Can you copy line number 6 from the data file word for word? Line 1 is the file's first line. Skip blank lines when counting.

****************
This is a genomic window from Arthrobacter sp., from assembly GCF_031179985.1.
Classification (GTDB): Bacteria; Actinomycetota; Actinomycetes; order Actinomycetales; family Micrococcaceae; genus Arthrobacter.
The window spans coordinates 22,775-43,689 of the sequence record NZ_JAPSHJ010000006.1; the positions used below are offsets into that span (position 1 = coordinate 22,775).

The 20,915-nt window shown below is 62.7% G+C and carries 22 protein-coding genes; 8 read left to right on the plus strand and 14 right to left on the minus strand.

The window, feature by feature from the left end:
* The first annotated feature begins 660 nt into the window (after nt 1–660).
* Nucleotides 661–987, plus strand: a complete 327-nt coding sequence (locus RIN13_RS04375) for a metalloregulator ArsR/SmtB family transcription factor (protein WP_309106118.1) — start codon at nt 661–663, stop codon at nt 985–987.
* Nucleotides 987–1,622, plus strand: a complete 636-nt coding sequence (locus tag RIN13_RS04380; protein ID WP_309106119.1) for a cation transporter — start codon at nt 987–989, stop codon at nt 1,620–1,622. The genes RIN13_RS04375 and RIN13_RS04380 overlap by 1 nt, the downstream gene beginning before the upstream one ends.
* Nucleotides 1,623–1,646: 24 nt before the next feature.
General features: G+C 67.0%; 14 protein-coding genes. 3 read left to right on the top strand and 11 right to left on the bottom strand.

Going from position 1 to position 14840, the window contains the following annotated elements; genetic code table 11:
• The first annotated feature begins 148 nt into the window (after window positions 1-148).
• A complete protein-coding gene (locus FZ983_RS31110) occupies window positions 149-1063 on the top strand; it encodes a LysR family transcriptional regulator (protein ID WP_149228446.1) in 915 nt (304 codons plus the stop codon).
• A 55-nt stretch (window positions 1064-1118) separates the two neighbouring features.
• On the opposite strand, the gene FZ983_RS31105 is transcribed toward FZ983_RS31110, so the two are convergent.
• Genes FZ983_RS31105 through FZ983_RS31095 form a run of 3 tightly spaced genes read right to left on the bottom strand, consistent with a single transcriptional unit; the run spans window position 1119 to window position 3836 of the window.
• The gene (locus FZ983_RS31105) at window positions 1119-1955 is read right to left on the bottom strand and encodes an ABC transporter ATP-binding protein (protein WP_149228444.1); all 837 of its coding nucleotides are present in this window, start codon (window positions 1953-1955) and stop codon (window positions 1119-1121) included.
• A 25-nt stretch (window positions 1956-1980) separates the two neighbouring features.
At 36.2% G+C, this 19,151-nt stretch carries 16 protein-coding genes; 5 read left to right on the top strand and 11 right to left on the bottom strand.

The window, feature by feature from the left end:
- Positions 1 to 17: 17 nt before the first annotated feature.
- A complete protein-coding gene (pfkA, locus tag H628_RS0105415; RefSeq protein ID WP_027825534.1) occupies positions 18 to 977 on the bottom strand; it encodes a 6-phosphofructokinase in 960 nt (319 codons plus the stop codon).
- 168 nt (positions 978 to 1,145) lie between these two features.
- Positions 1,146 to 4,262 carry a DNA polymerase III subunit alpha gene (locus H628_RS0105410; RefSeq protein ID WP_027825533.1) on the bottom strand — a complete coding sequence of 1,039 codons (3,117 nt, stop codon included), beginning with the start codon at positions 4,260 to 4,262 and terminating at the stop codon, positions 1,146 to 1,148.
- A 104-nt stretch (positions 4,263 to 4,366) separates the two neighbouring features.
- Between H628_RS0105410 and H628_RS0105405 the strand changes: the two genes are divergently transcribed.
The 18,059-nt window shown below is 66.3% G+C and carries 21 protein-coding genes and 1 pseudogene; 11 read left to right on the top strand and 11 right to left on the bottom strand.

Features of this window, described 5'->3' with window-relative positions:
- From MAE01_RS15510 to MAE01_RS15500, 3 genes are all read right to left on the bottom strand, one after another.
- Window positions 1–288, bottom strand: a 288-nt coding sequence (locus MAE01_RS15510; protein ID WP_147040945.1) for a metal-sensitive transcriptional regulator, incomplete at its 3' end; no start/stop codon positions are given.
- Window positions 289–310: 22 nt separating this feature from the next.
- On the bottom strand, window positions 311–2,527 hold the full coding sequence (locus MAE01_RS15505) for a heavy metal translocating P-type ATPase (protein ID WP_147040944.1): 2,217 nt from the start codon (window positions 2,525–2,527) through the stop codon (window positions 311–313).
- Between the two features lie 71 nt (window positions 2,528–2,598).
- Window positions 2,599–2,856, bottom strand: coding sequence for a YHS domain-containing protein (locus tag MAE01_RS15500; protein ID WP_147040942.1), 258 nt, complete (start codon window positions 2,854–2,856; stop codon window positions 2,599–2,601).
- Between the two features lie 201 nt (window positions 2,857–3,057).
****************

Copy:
* The first annotated feature begins 660 nt into the window (after nt 1–660).